Ever struggle to make up your mind between a glass of wine or a refreshing gin on the rocks? Well, grapple no more because you can have the best of both worlds in one glass. To celebrate World Gin Day (12th June), we’re diving into the world of wine-infused gin, an exciting new subcategory shaking up the spirit industry. But first, let’s take a quick history lesson, and discover where and when gin has its origins, and who we should be thanking for its existence!
Gin’s honourable beginnings
As is the case with most of our favourite spirits, gin was first consumed as a medicinal liquor, made by monks and alchemists across Europe way back in the Middle Ages. Ancient texts say Benedictine monks in Salerno, Southern Italy, were the first to pick juniper from the trees surrounding their monastery and combine it with distilled alcohol to create powerful tonics for healing.
Juniper had been an essential part of doctors’ kits for centuries, and apothecaries utilised it for all manner of ills like coughs, colds, pains, ruptures, and even to protect from the Black Death. Fast forward to the 1600s and the Dutch were producing gin in earnest in Amsterdam, for more recreational purposes. When British soldiers landed on their soil during the Thirty Years War and got a hold of it, it didn’t take long for gin production to spread to England, where it took off with such vigour there was a span of 40 years known as ‘The Gin Craze’.
And the addition of gin’s frequent companion, tonic? In tropical British colonies, the only effective anti-malarial treatment available was quinine, which was dissolved in carbonated water to form a tonic. It had an awfully bitter taste, so herbaceous gin was added to mask the flavour, and the G&T was born.
What makes gin, gin?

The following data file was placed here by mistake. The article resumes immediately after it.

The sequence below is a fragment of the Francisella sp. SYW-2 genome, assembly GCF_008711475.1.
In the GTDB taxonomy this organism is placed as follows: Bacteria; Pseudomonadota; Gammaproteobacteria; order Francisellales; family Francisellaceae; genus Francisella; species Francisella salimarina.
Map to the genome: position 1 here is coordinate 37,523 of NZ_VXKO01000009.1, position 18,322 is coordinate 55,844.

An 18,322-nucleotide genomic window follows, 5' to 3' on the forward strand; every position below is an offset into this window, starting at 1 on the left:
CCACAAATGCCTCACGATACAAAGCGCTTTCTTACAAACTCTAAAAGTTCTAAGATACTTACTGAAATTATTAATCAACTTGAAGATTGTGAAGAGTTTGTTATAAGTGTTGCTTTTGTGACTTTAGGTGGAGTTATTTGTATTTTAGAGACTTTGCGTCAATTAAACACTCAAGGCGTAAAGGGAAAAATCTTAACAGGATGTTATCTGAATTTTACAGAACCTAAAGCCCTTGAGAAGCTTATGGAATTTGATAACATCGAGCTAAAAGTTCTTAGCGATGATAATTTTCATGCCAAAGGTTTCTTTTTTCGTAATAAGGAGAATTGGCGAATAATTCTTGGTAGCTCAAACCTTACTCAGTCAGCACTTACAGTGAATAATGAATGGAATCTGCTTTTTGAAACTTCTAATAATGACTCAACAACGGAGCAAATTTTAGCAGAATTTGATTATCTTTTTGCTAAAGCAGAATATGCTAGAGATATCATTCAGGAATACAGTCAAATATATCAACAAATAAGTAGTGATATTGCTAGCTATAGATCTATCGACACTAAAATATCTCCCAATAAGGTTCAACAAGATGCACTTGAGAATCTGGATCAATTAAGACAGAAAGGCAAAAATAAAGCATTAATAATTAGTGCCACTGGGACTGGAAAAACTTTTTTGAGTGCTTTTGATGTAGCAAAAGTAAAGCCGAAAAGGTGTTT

Like vodka, gin is made by distilling grain, but the thing that turns it from a neutral spirit into gin is the addition of juniper berries, which are responsible for it’s classic piney smell and taste. The juniper must remain the predominant flavour for gin to be classified as such.
That’s where the rules end though, and the art of gin making really begins. Other natural botanicals are used during the secondary distillation process to produce hundreds of different result,. hence the variations in taste among gin brands and bottles. And now, wine has been added to that list of flavourings too!
Meet the Rochford gins
We love the way that the boundaries of gin production are currently being pushed, and wanted to get in on the action. So with a helping hand from the talented team at Healesville’s Alchemy Distillers, we created three styles of gin infused with Rochford wine: chardonnay, pinot noir and shiraz. Each bottle is 40% alcohol, and has distinct characteristics expressing the essence of each wine clearly.
Our Chardonnay Gin is bright, crisp and clean. It was infused with our chardonnay and has classic notes of white grapefruit, coriander seed, cinnamon and almonds supported by a subtle oak. Our Shiraz Gin, on the other hand, has a warming, winter aroma of spiced plums, cherries, clove and cinnamon. Earthy tones from our Shiraz are balanced with the addition of cloves and orange, amongst other botanicals.
Sitting pretty between the Chardonnay and Shiraz is the Pinot Noir Gin. This one is juniper heavy, with woody botanicals of aniseed, cinnamon and angelica root. On the nose, this gin brings flavours of raisins, cherries and pine needles with deep rich fruit aromas.
These flavourful spirits are rounded enough to enjoy neat or on the rocks, but you can also match with your favourite tonic, or mix into a cocktail for a special treat. And while wine will always be our first love, there’s plenty of room in our hearts for fun and exciting new drinks, so we’re embracing gin with open arms.